And unemployment went down I believe to new lows even during this subprime fiasco for quite some time. Obviously now things are drying up all over but I just like to look at the numbers and not just go off of people who are naturally inclined politically to believe a certain thought. I'm not saying Bush is the best president, because he's certainly not, but he isn't the devil and people naturally accept him as the goat regardless of the facts behind it.

Edited by Bob

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I don't think you can really credit or blame Clinton for the dot com bubble. It seems as though several times in the US's history, new technologies have emerged that created a nearly identical expansion and collapse. For example, the railroad expansions and industrial revolution in the 1800's and then mass production and the automobile expansion of the early 1900's. You see a pattern where a technology is introduce that can "change everything". You see an initial boost to production, efficiencies, etc... based on the new technology. People see this boost and want to cash in on it, wildly investing and trying create new uses for the technology. Since it's new, people don't know what is a good idea and what's not, so a lot of these end up failing. Enough fail, you get a tipping point, and people run like mad from the new technology. And finally, based on earlier success and failures, people figure out how to properly use the new technology, what it's limits are, etc, and it correctly gets incorporated into the economy.

The last recession in 2001, wasn't declared until mid-2003. You could probably look it up on an economist wiki page or something, it's a common fact that there is a big gap between implemented national policy and it's effects. Time action lag is a legitimate economic concept taught at the basic macro levels.

Could you provide a reference for it? When I google "time action lag" I get exactly one response. The closest thing I can find is "action lag". http://www.amosweb.com/cgi-bin/awb_nav.pl?...mp;k=action+lag defines it as "a part of the implementation lag involving the time it takes for appropriate policies to be launched once they have been agreed to by policy makers" which would be on the scale of months, not years and would not explain why one presidents policies change the economy for the next president. It also talks about the implantation, how long it takes to act on the decisions it reaches. Again, not something would take years. I'm willing to accept that this isn't a good source, but it was the best I could find, and it's your term not mine. :)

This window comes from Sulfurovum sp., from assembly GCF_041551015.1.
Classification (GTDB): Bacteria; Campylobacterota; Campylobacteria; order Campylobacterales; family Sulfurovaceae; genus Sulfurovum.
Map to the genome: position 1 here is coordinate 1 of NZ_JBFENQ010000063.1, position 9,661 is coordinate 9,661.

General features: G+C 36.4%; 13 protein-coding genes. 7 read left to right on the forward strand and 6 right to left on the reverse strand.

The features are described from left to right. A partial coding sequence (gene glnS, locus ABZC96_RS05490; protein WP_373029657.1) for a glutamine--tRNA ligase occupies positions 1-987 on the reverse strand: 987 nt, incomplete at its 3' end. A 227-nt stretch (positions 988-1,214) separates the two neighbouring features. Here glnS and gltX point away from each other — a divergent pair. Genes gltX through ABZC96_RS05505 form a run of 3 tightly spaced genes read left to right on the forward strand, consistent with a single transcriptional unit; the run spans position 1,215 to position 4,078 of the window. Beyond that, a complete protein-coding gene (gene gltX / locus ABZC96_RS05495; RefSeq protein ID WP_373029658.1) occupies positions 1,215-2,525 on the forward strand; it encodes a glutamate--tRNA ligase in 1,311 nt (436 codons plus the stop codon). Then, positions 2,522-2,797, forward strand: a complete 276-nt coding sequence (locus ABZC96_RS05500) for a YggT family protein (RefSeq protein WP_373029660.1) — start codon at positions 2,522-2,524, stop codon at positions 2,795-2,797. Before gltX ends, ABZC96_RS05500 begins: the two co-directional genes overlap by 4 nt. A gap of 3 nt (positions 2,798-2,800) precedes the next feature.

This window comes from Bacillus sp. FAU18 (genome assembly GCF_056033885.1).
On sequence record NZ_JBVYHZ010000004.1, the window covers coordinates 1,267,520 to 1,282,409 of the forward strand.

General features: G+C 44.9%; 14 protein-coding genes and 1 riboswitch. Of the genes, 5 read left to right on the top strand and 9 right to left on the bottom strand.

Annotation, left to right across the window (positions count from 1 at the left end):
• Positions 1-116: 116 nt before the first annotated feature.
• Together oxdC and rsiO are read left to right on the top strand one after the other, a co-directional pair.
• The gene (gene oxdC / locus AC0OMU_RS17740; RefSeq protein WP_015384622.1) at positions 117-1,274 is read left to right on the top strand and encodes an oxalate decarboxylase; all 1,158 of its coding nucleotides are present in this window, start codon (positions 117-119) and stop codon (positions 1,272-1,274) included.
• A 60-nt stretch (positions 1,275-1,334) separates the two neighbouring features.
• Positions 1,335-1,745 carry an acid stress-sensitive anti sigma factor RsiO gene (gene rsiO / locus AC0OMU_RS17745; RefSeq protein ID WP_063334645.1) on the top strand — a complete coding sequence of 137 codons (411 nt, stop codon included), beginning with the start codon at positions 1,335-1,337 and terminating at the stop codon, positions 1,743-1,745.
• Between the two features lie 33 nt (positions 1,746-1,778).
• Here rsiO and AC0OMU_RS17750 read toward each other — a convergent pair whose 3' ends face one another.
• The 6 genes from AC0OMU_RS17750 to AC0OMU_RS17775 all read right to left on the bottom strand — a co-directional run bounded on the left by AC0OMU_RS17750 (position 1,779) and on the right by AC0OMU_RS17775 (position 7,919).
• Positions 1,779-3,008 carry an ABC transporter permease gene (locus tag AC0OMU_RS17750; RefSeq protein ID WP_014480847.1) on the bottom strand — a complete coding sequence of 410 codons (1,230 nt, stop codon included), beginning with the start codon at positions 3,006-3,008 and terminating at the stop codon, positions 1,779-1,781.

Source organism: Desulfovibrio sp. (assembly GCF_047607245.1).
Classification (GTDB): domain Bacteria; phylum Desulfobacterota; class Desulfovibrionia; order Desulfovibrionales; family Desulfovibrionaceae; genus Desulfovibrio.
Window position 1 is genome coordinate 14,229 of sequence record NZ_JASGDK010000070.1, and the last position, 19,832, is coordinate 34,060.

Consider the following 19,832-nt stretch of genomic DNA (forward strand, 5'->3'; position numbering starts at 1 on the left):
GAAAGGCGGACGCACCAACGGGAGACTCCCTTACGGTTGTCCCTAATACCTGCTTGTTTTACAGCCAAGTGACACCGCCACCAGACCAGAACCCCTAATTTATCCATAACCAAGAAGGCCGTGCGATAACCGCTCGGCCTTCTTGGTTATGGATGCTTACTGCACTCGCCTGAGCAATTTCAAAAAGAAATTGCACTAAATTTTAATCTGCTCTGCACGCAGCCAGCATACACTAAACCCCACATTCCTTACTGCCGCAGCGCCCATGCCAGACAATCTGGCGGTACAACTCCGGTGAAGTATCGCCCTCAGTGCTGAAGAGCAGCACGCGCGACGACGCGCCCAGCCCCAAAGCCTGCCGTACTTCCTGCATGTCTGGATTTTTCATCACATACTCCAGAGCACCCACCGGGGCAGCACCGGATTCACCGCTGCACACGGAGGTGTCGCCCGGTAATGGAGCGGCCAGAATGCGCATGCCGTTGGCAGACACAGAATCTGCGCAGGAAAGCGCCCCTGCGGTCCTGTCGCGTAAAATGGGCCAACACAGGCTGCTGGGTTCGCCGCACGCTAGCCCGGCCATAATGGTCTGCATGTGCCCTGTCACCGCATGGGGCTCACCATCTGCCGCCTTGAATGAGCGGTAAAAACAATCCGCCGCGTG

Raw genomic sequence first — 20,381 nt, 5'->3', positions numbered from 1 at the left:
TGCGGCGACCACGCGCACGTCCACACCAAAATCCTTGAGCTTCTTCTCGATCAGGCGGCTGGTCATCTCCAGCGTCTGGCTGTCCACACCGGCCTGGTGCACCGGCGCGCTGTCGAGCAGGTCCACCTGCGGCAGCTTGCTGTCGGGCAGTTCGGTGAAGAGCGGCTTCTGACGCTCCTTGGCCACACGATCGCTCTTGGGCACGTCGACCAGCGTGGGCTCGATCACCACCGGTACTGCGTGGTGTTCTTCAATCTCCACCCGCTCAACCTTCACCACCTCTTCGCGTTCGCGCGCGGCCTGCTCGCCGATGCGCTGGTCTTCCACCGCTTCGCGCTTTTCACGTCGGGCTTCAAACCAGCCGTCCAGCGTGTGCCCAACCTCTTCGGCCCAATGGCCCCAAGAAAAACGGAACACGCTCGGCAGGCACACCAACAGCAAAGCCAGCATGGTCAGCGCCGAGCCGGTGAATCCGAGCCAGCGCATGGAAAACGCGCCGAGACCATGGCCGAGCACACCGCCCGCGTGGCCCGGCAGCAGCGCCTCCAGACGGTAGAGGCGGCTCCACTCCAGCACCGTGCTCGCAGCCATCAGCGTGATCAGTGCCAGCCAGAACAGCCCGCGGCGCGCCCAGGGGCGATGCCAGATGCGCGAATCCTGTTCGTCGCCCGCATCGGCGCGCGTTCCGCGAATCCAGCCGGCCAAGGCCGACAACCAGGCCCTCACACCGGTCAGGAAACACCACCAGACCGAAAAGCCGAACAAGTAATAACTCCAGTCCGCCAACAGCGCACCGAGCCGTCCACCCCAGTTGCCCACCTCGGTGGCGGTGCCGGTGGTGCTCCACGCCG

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Could you provide a reference for it?

Miller, Roger LeRoy. Economics Today. 14. New York City: Addision Wesley, 2007.

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but how much responsibility goes to the government and how much to the market.. I dont think it was clintons fault people invested in all these dot com businesses which were shaky at best in the late 90s..

Clinton embraced the dot-com bubble by allowing the fed rates to be high even when the burst was becoming obvious. Basically he let the well dry before anyone did anything. Instead of trying to cut rates initially, they sat back, as they felt it was too good to fall apart. No one did their homework on the economy in that administration.

But the federal reserve sets the rates and it's an independent agency. If you want to blame someone for the rates, surely it should be Greenspan.

And unemployment went down I believe to new lows even during this subprime fiasco for quite some time. Obviously now things are drying up all over but I just like to look at the numbers and not just go off of people who are naturally inclined politically to believe a certain thought.

According to the Bureau of Labor Statistics (ftp://ftp.bls.gov/pub/suppl/empsit.cpseea1.txt), unemployment was at 5.0% for December of 2007 and 4.6% for 2007 over all. While this is down for the current administration from the high 2003 of 6.0%, it's not a new low. 2000 has the lowest unemployment for nearly 40 years at 4.0%.